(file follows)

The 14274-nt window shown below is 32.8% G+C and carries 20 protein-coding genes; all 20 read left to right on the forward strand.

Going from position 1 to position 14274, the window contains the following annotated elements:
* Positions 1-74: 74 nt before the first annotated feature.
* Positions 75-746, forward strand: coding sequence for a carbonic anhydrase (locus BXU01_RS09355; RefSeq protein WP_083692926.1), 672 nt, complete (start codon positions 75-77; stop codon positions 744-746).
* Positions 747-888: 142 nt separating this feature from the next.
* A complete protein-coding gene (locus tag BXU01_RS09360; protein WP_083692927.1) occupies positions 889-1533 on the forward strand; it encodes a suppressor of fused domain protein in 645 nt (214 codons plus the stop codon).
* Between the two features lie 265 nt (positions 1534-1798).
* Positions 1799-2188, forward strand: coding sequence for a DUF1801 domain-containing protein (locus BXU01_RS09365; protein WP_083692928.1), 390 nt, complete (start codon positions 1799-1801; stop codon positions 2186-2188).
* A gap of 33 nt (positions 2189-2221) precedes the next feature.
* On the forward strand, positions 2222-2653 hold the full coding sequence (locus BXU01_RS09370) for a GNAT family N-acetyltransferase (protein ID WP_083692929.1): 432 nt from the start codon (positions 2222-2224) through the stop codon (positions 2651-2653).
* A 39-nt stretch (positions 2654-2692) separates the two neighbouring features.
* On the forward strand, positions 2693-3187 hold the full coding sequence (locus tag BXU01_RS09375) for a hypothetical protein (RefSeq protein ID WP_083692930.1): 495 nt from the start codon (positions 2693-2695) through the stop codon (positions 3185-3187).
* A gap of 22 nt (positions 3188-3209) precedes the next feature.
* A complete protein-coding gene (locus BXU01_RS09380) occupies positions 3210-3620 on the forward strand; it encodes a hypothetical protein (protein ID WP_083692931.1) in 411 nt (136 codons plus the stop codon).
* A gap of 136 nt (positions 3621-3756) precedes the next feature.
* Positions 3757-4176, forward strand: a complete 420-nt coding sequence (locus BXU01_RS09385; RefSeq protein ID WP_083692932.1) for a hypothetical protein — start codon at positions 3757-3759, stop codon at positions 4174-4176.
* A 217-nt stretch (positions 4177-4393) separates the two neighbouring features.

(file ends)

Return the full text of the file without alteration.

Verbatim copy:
The 14274-nt window shown below is 32.8% G+C and carries 20 protein-coding genes; all 20 read left to right on the forward strand.

Going from position 1 to position 14274, the window contains the following annotated elements:
* Positions 1-74: 74 nt before the first annotated feature.
* Positions 75-746, forward strand: coding sequence for a carbonic anhydrase (locus BXU01_RS09355; RefSeq protein WP_083692926.1), 672 nt, complete (start codon positions 75-77; stop codon positions 744-746).
* Positions 747-888: 142 nt separating this feature from the next.
* A complete protein-coding gene (locus tag BXU01_RS09360; protein WP_083692927.1) occupies positions 889-1533 on the forward strand; it encodes a suppressor of fused domain protein in 645 nt (214 codons plus the stop codon).
* Between the two features lie 265 nt (positions 1534-1798).
* Positions 1799-2188, forward strand: coding sequence for a DUF1801 domain-containing protein (locus BXU01_RS09365; protein WP_083692928.1), 390 nt, complete (start codon positions 1799-1801; stop codon positions 2186-2188).
* A gap of 33 nt (positions 2189-2221) precedes the next feature.
* On the forward strand, positions 2222-2653 hold the full coding sequence (locus BXU01_RS09370) for a GNAT family N-acetyltransferase (protein ID WP_083692929.1): 432 nt from the start codon (positions 2222-2224) through the stop codon (positions 2651-2653).
* A 39-nt stretch (positions 2654-2692) separates the two neighbouring features.
* On the forward strand, positions 2693-3187 hold the full coding sequence (locus tag BXU01_RS09375) for a hypothetical protein (RefSeq protein ID WP_083692930.1): 495 nt from the start codon (positions 2693-2695) through the stop codon (positions 3185-3187).
* A gap of 22 nt (positions 3188-3209) precedes the next feature.
* A complete protein-coding gene (locus BXU01_RS09380) occupies positions 3210-3620 on the forward strand; it encodes a hypothetical protein (protein ID WP_083692931.1) in 411 nt (136 codons plus the stop codon).
* A gap of 136 nt (positions 3621-3756) precedes the next feature.
* Positions 3757-4176, forward strand: a complete 420-nt coding sequence (locus BXU01_RS09385; RefSeq protein ID WP_083692932.1) for a hypothetical protein — start codon at positions 3757-3759, stop codon at positions 4174-4176.
* A 217-nt stretch (positions 4177-4393) separates the two neighbouring features.